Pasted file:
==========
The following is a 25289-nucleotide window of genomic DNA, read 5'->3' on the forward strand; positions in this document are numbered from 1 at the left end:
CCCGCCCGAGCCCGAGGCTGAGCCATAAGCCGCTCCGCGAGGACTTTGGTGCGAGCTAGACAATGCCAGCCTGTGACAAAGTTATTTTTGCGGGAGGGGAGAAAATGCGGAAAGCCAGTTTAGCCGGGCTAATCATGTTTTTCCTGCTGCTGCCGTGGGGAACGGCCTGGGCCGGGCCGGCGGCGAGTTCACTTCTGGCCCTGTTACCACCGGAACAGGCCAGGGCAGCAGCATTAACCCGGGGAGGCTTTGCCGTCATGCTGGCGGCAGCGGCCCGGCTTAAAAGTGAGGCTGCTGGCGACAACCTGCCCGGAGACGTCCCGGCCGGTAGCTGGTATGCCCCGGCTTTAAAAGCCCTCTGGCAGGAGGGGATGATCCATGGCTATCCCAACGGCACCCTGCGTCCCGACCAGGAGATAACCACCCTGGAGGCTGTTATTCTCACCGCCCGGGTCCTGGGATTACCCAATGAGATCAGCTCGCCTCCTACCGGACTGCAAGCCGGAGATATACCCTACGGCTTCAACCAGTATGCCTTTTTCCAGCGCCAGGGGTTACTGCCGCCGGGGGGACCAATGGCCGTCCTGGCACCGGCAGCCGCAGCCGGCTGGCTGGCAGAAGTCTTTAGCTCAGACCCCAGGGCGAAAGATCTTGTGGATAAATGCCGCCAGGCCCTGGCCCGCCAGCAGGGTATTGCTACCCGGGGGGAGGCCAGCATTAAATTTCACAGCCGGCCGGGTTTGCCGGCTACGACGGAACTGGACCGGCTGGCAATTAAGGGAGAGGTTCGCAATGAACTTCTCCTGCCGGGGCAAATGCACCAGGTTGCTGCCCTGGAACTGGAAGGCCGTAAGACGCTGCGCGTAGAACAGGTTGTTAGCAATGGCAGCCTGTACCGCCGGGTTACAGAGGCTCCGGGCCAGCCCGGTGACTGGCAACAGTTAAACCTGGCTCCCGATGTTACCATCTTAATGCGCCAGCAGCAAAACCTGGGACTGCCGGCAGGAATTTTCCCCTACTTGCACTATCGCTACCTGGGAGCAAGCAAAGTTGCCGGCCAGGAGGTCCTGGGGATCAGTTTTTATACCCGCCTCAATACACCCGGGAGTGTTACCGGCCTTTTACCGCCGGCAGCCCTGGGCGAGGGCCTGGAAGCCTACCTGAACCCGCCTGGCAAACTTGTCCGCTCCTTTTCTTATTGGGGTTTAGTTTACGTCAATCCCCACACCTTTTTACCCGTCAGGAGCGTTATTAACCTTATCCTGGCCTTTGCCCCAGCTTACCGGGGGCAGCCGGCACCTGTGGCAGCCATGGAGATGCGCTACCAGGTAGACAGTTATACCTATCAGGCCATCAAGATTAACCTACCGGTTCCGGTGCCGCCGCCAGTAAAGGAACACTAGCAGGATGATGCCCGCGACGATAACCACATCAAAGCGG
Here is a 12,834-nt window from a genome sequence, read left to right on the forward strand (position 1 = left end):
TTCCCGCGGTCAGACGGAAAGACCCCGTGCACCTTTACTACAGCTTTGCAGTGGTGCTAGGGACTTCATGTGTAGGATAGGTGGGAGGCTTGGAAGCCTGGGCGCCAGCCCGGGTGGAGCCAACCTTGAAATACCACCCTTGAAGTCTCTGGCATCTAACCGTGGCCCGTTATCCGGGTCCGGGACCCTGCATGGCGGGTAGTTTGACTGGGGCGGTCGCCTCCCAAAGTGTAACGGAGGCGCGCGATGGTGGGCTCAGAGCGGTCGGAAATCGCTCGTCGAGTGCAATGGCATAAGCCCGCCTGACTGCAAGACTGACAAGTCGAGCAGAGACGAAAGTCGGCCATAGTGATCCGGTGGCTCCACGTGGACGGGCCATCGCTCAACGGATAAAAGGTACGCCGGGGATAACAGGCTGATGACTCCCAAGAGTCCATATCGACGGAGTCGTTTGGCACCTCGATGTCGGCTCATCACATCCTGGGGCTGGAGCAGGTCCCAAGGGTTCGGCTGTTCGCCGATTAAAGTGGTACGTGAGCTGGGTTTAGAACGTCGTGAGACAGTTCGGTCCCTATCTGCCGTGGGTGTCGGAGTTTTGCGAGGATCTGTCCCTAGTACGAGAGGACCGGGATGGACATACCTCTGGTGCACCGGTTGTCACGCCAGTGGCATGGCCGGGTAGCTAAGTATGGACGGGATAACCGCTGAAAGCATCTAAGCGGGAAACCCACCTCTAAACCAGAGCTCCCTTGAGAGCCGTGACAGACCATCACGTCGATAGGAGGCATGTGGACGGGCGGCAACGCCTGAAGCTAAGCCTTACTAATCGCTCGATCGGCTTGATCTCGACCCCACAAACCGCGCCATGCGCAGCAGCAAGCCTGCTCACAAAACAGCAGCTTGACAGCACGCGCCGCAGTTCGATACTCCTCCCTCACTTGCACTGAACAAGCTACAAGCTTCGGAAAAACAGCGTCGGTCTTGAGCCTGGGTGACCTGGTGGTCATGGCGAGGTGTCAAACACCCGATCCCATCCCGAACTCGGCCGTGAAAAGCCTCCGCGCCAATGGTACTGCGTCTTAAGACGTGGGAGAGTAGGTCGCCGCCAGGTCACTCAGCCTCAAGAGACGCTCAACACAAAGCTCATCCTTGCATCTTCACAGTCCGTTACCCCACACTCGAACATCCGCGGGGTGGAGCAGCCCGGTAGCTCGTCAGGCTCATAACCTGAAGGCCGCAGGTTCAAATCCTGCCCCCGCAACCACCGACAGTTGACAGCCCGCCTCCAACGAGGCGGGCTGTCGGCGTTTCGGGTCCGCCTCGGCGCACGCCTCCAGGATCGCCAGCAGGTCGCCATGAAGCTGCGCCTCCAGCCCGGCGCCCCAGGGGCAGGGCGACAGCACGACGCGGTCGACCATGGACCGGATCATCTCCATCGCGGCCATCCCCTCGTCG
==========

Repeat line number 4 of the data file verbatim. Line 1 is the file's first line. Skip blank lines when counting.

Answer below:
TTCCCGCGGTCAGACGGAAAGACCCCGTGCACCTTTACTACAGCTTTGCAGTGGTGCTAGGGACTTCATGTGTAGGATAGGTGGGAGGCTTGGAAGCCTGGGCGCCAGCCCGGGTGGAGCCAACCTTGAAATACCACCCTTGAAGTCTCTGGCATCTAACCGTGGCCCGTTATCCGGGTCCGGGACCCTGCATGGCGGGTAGTTTGACTGGGGCGGTCGCCTCCCAAAGTGTAACGGAGGCGCGCGATGGTGGGCTCAGAGCGGTCGGAAATCGCTCGTCGAGTGCAATGGCATAAGCCCGCCTGACTGCAAGACTGACAAGTCGAGCAGAGACGAAAGTCGGCCATAGTGATCCGGTGGCTCCACGTGGACGGGCCATCGCTCAACGGATAAAAGGTACGCCGGGGATAACAGGCTGATGACTCCCAAGAGTCCATATCGACGGAGTCGTTTGGCACCTCGATGTCGGCTCATCACATCCTGGGGCTGGAGCAGGTCCCAAGGGTTCGGCTGTTCGCCGATTAAAGTGGTACGTGAGCTGGGTTTAGAACGTCGTGAGACAGTTCGGTCCCTATCTGCCGTGGGTGTCGGAGTTTTGCGAGGATCTGTCCCTAGTACGAGAGGACCGGGATGGACATACCTCTGGTGCACCGGTTGTCACGCCAGTGGCATGGCCGGGTAGCTAAGTATGGACGGGATAACCGCTGAAAGCATCTAAGCGGGAAACCCACCTCTAAACCAGAGCTCCCTTGAGAGCCGTGACAGACCATCACGTCGATAGGAGGCATGTGGACGGGCGGCAACGCCTGAAGCTAAGCCTTACTAATCGCTCGATCGGCTTGATCTCGACCCCACAAACCGCGCCATGCGCAGCAGCAAGCCTGCTCACAAAACAGCAGCTTGACAGCACGCGCCGCAGTTCGATACTCCTCCCTCACTTGCACTGAACAAGCTACAAGCTTCGGAAAAACAGCGTCGGTCTTGAGCCTGGGTGACCTGGTGGTCATGGCGAGGTGTCAAACACCCGATCCCATCCCGAACTCGGCCGTGAAAAGCCTCCGCGCCAATGGTACTGCGTCTTAAGACGTGGGAGAGTAGGTCGCCGCCAGGTCACTCAGCCTCAAGAGACGCTCAACACAAAGCTCATCCTTGCATCTTCACAGTCCGTTACCCCACACTCGAACATCCGCGGGGTGGAGCAGCCCGGTAGCTCGTCAGGCTCATAACCTGAAGGCCGCAGGTTCAAATCCTGCCCCCGCAACCACCGACAGTTGACAGCCCGCCTCCAACGAGGCGGGCTGTCGGCGTTTCGGGTCCGCCTCGGCGCACGCCTCCAGGATCGCCAGCAGGTCGCCATGAAGCTGCGCCTCCAGCCCGGCGCCCCAGGGGCAGGGCGACAGCACGACGCGGTCGACCATGGACCGGATCATCTCCATCGCGGCCATCCCCTCGTCG